Then, we let our elected officials know.  We reached out to our MPs and to every member of the standing committee that would review the Bill. We met with them, sometimes more than once. It was surprising and a bit scary to realize that some MPs who would be responsible for one of the most important climate bills had so little understanding of the gravity of the situation. So, as parents, we also became educators. 

Some red flags popped up along the way. Before the Bill made it to second reading, the government named members to the CAP advisory body - a body which is supposed to be independent and comprise experts who know the science of climate change - prompting Elizabeth May to call the action a  “disrespectful pre-empting of the committee review of the Act”.  It was also disappointing that the NDP MP Leah Gazan’s private members Bill C-232, which included many improvements to Bill C-12 like requiring full involvement of Indigenous peoples, was quickly defeated in the House. 

As Bill C-12 proceeded through the House, parents became increasingly uncertain. Elizabeth May voted against the Bill at second reading: did that mean it would be a better strategy to defeat the Bill and start over again? But knowing that climate scientists have globally called for at least 45% reduction in emissions by 2030, would it be reckless to wait for an election and hope a new government would draft a stronger bill?  Was there even a chance of drafting and passing a stronger Bill? 

Things have become even more concerning during the standing committee review. Only 34 witnesses were invited to give testimony to the committee (the selection is made by individual committee members); for a total of 9 hours of testimony and questioning over 3 meetings.  By comparison, Bill C-10, an Act to amend the Broadcasting Act, has already had 20 meetings and heard from 110 witnesses.
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The vast majority of Bill C-12 briefs submitted by experts and members of the public (87%) weren’t made available to committee members until after the committee chair’s deadline for proposed amendments. Clearly the committee members couldn’t have taken them into account before proposing amendments to the Bill. They also were hearing testimony from witnesses up to 24 hours before the deadline for amendments. Why the rush?   “I think it really makes a mockery of inviting the public to send comments when amendments are due before the comments are received.” Elizabeth May commented during the committee. Even Dan Albas commented that the committee needs to think about its process, but merely suggested they do better “next time”.

Equally important are the voices left out of the discussion because they were not invited or not able to provide testimony: climate scientists that could speak toward the need for urgency, Indigenous communities and knowledge keepers, and youth, the generation that will inherit the consequences of this government’s choices. And finally, there is the elementary school recess-like behaviour from committee members. “We don’t want to play ball with Lizzie” is effectively what Liberals and NDP members did by voting down any amendments that were not proposed by themselves. This was noted by Bloc Quebecois MP Monique Pauzé, who asked: “Is this an ideological reason, that people didn’t want to vote on the Greens' (amendment) but are ready to vote on the government’s? I’m wondering,”  We might expect this childish behaviour from our children but this is certainly not appropriate from our leaders.  And so, parents across Canada are left wondering and worried: were we wrong to think that our government was mature enough to listen to its elders and the experts and improve a weak bill to protect the future for our kids?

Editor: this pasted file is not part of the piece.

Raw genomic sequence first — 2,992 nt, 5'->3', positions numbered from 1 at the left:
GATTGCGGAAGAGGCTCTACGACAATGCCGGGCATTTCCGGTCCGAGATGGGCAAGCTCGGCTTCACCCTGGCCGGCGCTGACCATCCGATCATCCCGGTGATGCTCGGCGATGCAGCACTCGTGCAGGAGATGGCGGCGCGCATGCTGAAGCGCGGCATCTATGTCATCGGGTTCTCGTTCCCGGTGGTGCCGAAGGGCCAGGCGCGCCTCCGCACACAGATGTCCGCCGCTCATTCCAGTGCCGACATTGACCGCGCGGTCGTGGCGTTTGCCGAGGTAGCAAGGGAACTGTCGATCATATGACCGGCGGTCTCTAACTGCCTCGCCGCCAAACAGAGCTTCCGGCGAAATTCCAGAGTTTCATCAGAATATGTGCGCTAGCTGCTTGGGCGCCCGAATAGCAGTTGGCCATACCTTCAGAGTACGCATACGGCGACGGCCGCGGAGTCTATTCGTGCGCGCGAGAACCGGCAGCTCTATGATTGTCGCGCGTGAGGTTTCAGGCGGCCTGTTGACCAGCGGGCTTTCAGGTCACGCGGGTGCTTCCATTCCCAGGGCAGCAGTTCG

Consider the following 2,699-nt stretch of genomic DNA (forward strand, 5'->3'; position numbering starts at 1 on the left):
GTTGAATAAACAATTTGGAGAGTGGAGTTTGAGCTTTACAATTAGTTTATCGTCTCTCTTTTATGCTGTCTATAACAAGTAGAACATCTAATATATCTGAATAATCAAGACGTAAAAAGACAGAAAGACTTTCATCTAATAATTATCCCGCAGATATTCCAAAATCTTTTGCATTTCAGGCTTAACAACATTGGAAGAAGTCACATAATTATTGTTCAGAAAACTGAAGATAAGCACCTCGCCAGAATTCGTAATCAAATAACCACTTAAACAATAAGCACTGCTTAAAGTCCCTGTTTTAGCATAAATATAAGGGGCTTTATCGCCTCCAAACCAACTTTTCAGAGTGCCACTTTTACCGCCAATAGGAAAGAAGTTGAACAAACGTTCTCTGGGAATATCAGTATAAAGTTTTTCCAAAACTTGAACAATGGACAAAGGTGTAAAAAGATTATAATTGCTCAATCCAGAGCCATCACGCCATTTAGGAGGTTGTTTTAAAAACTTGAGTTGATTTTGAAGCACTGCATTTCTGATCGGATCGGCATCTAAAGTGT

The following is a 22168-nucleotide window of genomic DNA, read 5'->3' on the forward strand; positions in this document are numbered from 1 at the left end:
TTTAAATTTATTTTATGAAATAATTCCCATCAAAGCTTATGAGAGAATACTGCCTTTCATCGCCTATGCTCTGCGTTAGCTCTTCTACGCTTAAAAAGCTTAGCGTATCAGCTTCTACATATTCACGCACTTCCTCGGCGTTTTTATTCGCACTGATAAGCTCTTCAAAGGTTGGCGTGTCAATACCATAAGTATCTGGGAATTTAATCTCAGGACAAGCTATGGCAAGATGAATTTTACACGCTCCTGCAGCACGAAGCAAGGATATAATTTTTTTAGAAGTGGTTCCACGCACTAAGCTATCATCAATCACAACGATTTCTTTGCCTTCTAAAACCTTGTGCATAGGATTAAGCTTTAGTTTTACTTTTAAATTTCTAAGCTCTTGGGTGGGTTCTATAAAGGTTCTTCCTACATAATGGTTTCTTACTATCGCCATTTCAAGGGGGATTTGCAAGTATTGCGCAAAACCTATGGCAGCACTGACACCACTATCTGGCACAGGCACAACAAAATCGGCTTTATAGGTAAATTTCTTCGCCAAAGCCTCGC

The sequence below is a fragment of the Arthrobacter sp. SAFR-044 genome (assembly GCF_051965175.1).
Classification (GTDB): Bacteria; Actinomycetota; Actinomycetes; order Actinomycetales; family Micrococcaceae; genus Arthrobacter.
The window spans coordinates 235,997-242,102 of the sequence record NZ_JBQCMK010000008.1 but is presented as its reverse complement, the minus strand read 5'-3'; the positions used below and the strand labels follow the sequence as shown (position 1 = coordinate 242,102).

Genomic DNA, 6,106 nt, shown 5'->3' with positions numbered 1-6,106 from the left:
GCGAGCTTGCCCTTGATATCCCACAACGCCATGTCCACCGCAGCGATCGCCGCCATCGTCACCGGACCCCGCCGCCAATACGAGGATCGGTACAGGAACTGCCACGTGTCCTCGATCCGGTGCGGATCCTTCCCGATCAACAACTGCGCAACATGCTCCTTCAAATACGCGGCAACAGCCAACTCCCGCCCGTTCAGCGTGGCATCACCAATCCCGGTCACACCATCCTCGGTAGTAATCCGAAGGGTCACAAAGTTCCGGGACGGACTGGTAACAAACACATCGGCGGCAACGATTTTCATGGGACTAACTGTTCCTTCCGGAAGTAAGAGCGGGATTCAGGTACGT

As parents, we often speak about natural consequences to poor choices and inappropriate behaviour and I think it is time for parents across Canada to remind our elected officials that there is a very obvious political consequence that can happen in 2022. The problem: the natural consequences to weak climate legislation in the meantime are devastating. We can’t wait. We need leaders who WILL heed expert advice, take the time needed to listen and to strengthen Bill C-12 so that it can become a law that is able to protect our planet and our children. 

Please use our template letter to contact the standing committee AND your MP. The standing committee is meeting on Monday Jun 7th - so don't delay. (The letter includes all the emails you need).

Need a bit more inspiration?  Listen to Dr Kelly Martin's moving testimony on the health impacts of climate change and why we are in a race that we must win for our kids. 

Are you interested in reading the 6 briefs submitted by parents belonging to various For Our Kids groups across Canada, you can find them here:

For Our Kids Vancouver

For Our Kids Ottawa/Gatineau

For Our Kids Montreal 

Joint Submission by Babies for Climate Action Vancouver, New Westminster, Sustainabiliteens and Doctors for Planetary Health - West Coast

For Our Kids Toronto

For Our Kids North Shore

From the C-12 submission from For Our Kids Vancouver

Return to For Our Kids Ottawa/Gatineau Main Page  or For Our Kids National Page

(Marianne Ariganello is a scientist, parent and organizer with For Our Kids, a national network of parents and grandparents advocating for climate action for the sake of their children. She co-leads a For our Kids advocacy group in Ottawa)